USDA grant will help remake Heppner apartments

USDA grant will help remake Heppner apartments


By:  Jade McDowell

The Mountain Glen Apartments in Heppner are getting a complete makeover thanks to a $7.2 million grant from the U.S. Department of Agriculture to support affordable housing in four rural counties.

The money will support a project by Glenhaven Park LLC to purchase four aging low-income apartment complexes, including Mountain Glen, and complete a top-to-bottom renovation. The project will include new siding, roofs, landscaping, windows, doors, lighting, floors, appliances and more.

Shelly Cullin, development director for Chrisman Development Inc., said Chrisman will complete the renovations of the 24 units in Mountain Glen, a project with a $4.7 million total cost.

She said the renovation will start in May 2021. A few tenants at a time will be moved out of their apartments for about three to five days to complete the interior portion of their apartment, but Cullin said contractors can usually move furniture from room to room instead of requiring the apartment to be emptied, and the developer will pay for a place for the tenants to stay during their remodel.

The complex is affordable housing for low-income residents. Erin McDuff, a USDA spokesperson, said the USDA grant is targeted to helping preserve housing options for low-income families who would not otherwise be able to afford rent.

In a joint statement, Oregon Senators Ron Wyden and Jeff Merkley applauded the USDA's grant for the project.

"Everyone - regardless of the color of their skin, their ZIP code, or their income - deserves a safe place to call home, especially during a pandemic," Merkley stated. "But we still have a long way to go, in our rural and urban communities alike, to meet serious affordable housing shortages. I'm grateful that these resources are headed to Oregon where they will help tackle this urgent problem in some of our rural communities, and will continue to do all that I can to secure the support needed in every corner of our state to put roofs over Oregonians' heads."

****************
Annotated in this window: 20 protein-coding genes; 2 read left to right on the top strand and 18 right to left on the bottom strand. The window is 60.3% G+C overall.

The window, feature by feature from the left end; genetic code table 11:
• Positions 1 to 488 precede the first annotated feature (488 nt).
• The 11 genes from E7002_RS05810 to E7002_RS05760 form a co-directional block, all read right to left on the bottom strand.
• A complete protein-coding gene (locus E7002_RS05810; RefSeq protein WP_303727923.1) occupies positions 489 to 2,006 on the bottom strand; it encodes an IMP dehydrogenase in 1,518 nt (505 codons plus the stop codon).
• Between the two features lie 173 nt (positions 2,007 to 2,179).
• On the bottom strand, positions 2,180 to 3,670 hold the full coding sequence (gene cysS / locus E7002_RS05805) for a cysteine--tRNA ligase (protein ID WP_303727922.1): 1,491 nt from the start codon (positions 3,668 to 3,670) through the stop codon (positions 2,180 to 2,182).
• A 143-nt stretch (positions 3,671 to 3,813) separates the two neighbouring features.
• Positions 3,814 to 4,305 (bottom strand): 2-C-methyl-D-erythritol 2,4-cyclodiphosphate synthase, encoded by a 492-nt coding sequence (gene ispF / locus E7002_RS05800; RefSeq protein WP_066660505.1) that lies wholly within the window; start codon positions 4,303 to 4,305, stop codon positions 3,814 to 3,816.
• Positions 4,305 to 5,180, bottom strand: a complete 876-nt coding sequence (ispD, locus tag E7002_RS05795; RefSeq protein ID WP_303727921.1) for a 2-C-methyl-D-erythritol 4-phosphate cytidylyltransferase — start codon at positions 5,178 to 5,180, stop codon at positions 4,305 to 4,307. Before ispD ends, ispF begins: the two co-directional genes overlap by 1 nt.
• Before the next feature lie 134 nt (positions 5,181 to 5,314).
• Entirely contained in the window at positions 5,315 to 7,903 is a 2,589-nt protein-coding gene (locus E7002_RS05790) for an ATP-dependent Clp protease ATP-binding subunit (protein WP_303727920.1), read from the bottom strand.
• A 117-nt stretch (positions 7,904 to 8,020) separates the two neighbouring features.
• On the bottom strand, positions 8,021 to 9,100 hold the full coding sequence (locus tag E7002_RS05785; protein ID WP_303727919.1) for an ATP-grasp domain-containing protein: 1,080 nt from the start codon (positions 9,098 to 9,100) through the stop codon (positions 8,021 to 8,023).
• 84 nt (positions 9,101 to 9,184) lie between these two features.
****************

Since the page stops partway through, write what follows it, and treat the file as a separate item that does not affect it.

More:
Kraig Cutsforth, Heppner city manager, said like many Eastern Oregon communities, Heppner has a housing shortage that can make it difficult to attract people to the community.

"I don't think our vacancy rate is even 1%," he said. "We have trouble finding a place for people coming in."

He said while the significant investment into a current property is positive, what Heppner really needs is new housing units added to the community of about 1,300 people, particularly for people in the wage range of a nurse or teacher. Cutsforth said current conditions — from lumber prices to the commute for construction firms — discourage housing developers from coming to Heppner.

"The rents don't cover the cost of construction," he said.

He said the Willow Creek Valley Economic Development Group is working on solutions. One of the volunteer organization's goals is encouraging economic development through improved housing opportunities.

Another housing preservation grant announced by the USDA, to the tune of $250,000, will help low-income members in rural communities "make vital repairs and remove health and safety hazards to their homes."

As part of that grant, the Confederated Tribes of the Umatilla Indian Reservation will receive $50,000 to give money to 10 low-income tribal members for repairs to their homes such as a new roof, upgraded electrical system or improved accessibility for disabled residents.

"Many families struggle to afford necessary but costly repairs to their homes, especially low-income households and seniors with fixed incomes," USDA Rural Development Director for Oregon John Huffman said in a statement. "These grants will give families peace of mind and help them to safely remain in their rural communities and homes."